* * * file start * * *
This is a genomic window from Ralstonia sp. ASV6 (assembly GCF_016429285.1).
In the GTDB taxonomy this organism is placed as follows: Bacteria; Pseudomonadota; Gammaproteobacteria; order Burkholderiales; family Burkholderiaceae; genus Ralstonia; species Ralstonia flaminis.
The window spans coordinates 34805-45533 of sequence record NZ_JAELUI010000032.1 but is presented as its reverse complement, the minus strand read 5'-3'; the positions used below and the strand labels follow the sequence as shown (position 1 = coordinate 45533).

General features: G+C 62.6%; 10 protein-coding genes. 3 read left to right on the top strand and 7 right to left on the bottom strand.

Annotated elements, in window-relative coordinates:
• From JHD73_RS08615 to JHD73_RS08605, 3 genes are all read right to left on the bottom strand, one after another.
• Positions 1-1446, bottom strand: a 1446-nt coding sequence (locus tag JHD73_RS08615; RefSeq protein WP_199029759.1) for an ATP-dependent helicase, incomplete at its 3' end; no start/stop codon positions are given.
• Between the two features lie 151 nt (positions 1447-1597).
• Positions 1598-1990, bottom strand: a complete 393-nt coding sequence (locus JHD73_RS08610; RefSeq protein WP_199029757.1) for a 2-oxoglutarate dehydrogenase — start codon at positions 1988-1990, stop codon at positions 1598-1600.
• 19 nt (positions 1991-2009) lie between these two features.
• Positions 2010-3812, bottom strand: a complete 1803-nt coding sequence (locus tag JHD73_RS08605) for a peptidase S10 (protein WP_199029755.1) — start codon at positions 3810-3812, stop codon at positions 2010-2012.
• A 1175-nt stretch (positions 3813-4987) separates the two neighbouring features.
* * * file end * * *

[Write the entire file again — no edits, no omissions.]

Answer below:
This is a genomic window from Ralstonia sp. ASV6 (assembly GCF_016429285.1).
In the GTDB taxonomy this organism is placed as follows: Bacteria; Pseudomonadota; Gammaproteobacteria; order Burkholderiales; family Burkholderiaceae; genus Ralstonia; species Ralstonia flaminis.
The window spans coordinates 34805-45533 of sequence record NZ_JAELUI010000032.1 but is presented as its reverse complement, the minus strand read 5'-3'; the positions used below and the strand labels follow the sequence as shown (position 1 = coordinate 45533).

General features: G+C 62.6%; 10 protein-coding genes. 3 read left to right on the top strand and 7 right to left on the bottom strand.

Annotated elements, in window-relative coordinates:
• From JHD73_RS08615 to JHD73_RS08605, 3 genes are all read right to left on the bottom strand, one after another.
• Positions 1-1446, bottom strand: a 1446-nt coding sequence (locus tag JHD73_RS08615; RefSeq protein WP_199029759.1) for an ATP-dependent helicase, incomplete at its 3' end; no start/stop codon positions are given.
• Between the two features lie 151 nt (positions 1447-1597).
• Positions 1598-1990, bottom strand: a complete 393-nt coding sequence (locus JHD73_RS08610; RefSeq protein WP_199029757.1) for a 2-oxoglutarate dehydrogenase — start codon at positions 1988-1990, stop codon at positions 1598-1600.
• 19 nt (positions 1991-2009) lie between these two features.
• Positions 2010-3812, bottom strand: a complete 1803-nt coding sequence (locus tag JHD73_RS08605) for a peptidase S10 (protein WP_199029755.1) — start codon at positions 3810-3812, stop codon at positions 2010-2012.
• A 1175-nt stretch (positions 3813-4987) separates the two neighbouring features.